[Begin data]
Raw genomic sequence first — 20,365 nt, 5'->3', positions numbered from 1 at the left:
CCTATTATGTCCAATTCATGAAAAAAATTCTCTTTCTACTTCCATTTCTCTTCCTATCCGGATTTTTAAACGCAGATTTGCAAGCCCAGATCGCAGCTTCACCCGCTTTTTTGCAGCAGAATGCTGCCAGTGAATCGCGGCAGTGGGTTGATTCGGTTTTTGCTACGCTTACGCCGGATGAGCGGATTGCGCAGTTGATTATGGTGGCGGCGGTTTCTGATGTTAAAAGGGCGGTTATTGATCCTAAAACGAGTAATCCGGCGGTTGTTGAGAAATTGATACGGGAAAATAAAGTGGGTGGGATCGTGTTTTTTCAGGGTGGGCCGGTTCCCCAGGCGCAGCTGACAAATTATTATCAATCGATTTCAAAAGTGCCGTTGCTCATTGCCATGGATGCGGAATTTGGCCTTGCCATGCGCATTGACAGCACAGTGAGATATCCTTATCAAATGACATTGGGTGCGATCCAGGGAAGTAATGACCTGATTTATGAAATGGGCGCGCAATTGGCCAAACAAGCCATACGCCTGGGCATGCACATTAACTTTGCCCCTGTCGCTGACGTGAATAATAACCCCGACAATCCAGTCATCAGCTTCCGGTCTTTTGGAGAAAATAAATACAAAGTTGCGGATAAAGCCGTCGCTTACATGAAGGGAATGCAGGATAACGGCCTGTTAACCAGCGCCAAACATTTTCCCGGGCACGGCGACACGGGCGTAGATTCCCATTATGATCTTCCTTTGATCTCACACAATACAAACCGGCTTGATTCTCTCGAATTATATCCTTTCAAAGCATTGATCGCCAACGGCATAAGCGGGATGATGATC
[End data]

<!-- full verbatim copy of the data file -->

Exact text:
Raw genomic sequence first — 20,365 nt, 5'->3', positions numbered from 1 at the left:
CCTATTATGTCCAATTCATGAAAAAAATTCTCTTTCTACTTCCATTTCTCTTCCTATCCGGATTTTTAAACGCAGATTTGCAAGCCCAGATCGCAGCTTCACCCGCTTTTTTGCAGCAGAATGCTGCCAGTGAATCGCGGCAGTGGGTTGATTCGGTTTTTGCTACGCTTACGCCGGATGAGCGGATTGCGCAGTTGATTATGGTGGCGGCGGTTTCTGATGTTAAAAGGGCGGTTATTGATCCTAAAACGAGTAATCCGGCGGTTGTTGAGAAATTGATACGGGAAAATAAAGTGGGTGGGATCGTGTTTTTTCAGGGTGGGCCGGTTCCCCAGGCGCAGCTGACAAATTATTATCAATCGATTTCAAAAGTGCCGTTGCTCATTGCCATGGATGCGGAATTTGGCCTTGCCATGCGCATTGACAGCACAGTGAGATATCCTTATCAAATGACATTGGGTGCGATCCAGGGAAGTAATGACCTGATTTATGAAATGGGCGCGCAATTGGCCAAACAAGCCATACGCCTGGGCATGCACATTAACTTTGCCCCTGTCGCTGACGTGAATAATAACCCCGACAATCCAGTCATCAGCTTCCGGTCTTTTGGAGAAAATAAATACAAAGTTGCGGATAAAGCCGTCGCTTACATGAAGGGAATGCAGGATAACGGCCTGTTAACCAGCGCCAAACATTTTCCCGGGCACGGCGACACGGGCGTAGATTCCCATTATGATCTTCCTTTGATCTCACACAATACAAACCGGCTTGATTCTCTCGAATTATATCCTTTCAAAGCATTGATCGCCAACGGCATAAGCGGGATGATGATC